One great hope

Hundreds of possible vaccines in the development stage could help contain coronavirus spread

As Covid-19 continues to wreak havoc around the globe with more than 5.5 million cases and about 350,000 deaths so far, the race to find a vaccine has never been more pressing. Globally, different institutions and companies are working hard to develop a vaccine, with over 120 candidates currently in development. While most are still in the pre-clinical stage, a few have already progressed into clinical trials.

A scientist at Stabilitech, England, holds a sample of the potential oral vaccine for Covid-19. (Photo: BEN STANSALL / AFP)

A vaccine is perhaps the best way to prevent and control infectious disease. The World Health Organization (WHO) has said that while no one can "predict when or if Covid-19 will disappear", a vaccine against the novel coronavirus is the "one great hope" of eliminating the virus. However, in the absence of a vaccine, chief scientist of the WHO, Soumya Swaminathan, estimated that it could probably take four to five years to get Covid-19 under control.

Scientifically speaking, a vaccine stimulates the body's immune system and trains it to fight certain diseases. As a result, the quest to fight Covid-19 has seen a global acceleration of cooperation. The WHO has called for a solidarity clinical trial to harness the power of a global coalition, with the aim to accelerate international efforts and coordinate clinical trials around the world to find a safe and effective vaccine as fast as possible. In this process, billions of dollars have been raised to aid the vaccine development process.

"The world has torn down barriers between countries and institutions. We have to work together to accomplish this," said Prof Punnee Pitisuttithum, head of the Department of Clinical Tropical Medicine and the Vaccine Trial Centre at the Faculty of Tropical Medicine, Mahidol University.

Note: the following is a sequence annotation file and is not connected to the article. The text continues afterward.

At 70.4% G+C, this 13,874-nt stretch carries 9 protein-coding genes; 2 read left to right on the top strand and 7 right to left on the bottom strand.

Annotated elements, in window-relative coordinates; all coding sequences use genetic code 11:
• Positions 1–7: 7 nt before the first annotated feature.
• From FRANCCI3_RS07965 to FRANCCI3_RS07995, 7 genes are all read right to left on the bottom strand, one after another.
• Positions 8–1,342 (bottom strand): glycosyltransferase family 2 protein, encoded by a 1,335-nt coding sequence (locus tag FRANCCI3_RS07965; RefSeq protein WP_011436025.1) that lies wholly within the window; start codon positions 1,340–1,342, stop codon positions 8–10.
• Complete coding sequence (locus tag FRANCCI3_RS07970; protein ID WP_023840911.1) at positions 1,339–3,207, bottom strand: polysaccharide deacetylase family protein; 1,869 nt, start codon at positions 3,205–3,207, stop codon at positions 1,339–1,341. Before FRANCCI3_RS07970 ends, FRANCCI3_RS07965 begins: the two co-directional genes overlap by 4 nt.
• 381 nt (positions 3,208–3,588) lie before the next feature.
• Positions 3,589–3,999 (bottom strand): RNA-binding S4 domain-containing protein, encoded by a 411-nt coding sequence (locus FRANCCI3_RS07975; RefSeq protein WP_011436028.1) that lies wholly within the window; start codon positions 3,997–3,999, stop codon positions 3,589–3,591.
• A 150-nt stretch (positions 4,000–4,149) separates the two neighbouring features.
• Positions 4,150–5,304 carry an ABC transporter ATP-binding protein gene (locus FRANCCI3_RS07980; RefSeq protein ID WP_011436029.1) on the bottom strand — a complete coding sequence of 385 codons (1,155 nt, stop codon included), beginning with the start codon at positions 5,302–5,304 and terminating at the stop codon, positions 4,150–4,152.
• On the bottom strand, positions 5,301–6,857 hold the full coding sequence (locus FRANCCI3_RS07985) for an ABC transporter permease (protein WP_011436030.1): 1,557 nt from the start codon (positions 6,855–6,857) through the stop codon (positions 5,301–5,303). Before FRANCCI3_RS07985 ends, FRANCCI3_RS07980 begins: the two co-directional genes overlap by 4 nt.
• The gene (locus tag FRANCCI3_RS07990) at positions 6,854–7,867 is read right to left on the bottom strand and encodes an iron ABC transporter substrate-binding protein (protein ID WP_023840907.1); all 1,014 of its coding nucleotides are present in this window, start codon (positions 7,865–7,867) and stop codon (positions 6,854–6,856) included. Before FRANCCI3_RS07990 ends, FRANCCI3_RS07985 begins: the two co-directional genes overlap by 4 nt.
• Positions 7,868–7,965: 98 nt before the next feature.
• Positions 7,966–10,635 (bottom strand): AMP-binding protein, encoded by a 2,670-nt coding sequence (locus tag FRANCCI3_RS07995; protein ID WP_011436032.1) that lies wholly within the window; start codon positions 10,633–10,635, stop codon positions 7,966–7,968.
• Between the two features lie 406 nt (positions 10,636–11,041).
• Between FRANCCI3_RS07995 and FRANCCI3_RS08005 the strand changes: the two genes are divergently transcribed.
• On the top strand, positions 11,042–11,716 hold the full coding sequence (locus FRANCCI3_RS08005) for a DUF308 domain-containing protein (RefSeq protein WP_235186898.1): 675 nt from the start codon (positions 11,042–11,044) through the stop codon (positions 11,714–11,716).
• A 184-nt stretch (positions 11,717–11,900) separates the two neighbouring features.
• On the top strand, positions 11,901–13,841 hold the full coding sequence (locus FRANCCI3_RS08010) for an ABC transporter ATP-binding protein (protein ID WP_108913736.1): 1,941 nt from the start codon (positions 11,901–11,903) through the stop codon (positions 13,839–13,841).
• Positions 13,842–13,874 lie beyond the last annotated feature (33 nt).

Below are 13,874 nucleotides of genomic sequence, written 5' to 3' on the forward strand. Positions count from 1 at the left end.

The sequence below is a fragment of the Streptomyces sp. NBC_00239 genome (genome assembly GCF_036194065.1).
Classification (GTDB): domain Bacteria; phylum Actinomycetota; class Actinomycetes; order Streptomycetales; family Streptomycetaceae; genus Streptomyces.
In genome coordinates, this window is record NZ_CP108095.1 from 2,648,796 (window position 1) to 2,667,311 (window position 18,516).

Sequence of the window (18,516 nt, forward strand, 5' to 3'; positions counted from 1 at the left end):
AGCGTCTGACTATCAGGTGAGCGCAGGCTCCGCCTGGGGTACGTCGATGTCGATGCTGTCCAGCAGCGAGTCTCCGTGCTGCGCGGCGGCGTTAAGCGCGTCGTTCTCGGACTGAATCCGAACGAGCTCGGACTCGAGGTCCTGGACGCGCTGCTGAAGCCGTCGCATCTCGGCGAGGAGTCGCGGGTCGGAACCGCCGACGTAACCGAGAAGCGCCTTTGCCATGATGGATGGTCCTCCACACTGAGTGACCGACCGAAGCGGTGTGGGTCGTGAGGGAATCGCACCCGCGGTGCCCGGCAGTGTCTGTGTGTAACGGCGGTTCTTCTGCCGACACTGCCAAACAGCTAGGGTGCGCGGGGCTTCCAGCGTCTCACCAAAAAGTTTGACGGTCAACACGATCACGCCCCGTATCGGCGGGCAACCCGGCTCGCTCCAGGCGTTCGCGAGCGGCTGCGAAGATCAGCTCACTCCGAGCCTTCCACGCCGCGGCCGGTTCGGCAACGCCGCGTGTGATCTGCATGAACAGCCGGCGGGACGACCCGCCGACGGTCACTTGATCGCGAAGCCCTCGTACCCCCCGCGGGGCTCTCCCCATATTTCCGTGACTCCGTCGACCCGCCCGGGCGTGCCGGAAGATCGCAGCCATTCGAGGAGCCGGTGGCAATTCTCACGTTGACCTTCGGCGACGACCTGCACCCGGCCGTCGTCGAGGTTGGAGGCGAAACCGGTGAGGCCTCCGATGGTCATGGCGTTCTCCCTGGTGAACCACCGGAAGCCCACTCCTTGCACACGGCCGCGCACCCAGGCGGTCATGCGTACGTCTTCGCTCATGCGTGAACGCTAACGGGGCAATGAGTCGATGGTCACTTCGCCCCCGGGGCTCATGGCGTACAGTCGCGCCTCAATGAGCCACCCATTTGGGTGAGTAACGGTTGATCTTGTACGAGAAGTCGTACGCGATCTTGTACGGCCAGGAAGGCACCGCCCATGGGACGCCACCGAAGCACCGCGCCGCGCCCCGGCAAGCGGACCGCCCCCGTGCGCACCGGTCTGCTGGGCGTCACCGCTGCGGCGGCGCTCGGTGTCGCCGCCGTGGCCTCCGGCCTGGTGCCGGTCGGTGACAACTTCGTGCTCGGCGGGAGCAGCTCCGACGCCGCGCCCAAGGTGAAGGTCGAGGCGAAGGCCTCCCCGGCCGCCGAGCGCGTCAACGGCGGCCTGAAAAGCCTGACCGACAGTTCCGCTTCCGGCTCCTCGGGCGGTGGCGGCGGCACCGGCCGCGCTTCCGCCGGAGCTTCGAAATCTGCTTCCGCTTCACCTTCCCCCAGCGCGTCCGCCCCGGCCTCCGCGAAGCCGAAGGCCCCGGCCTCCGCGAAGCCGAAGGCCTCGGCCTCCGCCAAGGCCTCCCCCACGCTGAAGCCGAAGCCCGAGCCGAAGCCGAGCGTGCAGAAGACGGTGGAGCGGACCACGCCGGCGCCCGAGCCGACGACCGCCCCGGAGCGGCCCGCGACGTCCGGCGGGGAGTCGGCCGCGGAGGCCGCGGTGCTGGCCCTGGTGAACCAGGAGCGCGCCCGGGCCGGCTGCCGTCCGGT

The academic said that Thailand has the potential and could play a role in both aiding clinical trial efforts while also focusing on developing its own vaccines. Last week, it was reported that an mRNA vaccine being developed by Chulalongkorn University had received favourable results during animal testing and was set to enter clinical trial sometime in August. Meanwhile, BioNet-Asia is also developing a DNA-based vaccine, which is currently in the pre-clinical testing phase with clinical trials estimated to begin later this year.

At the fastest, we could have a vaccine by sometime next year as Punnee predicts that the first round of vaccines may not be perfect or ideal.

A laboratory technician holds a tray with doses of a Covid-19 vaccine candidate ready for trial on monkeys at the National Primate Research Center of Thailand at Chulalongkorn University in Saraburi. (Photos: MLADEN ANTONOV / AFP)

"While we want a safe and effective vaccine, we also have to balance that with the demands of disease burden, severity and mortality rate. To strive for a perfect vaccine that won't be available now or in the near future would be problematic. So, at this point, we are aiming for ones that are safe enough and have the potential to stimulate the immune response and be efficacious enough to use," she said.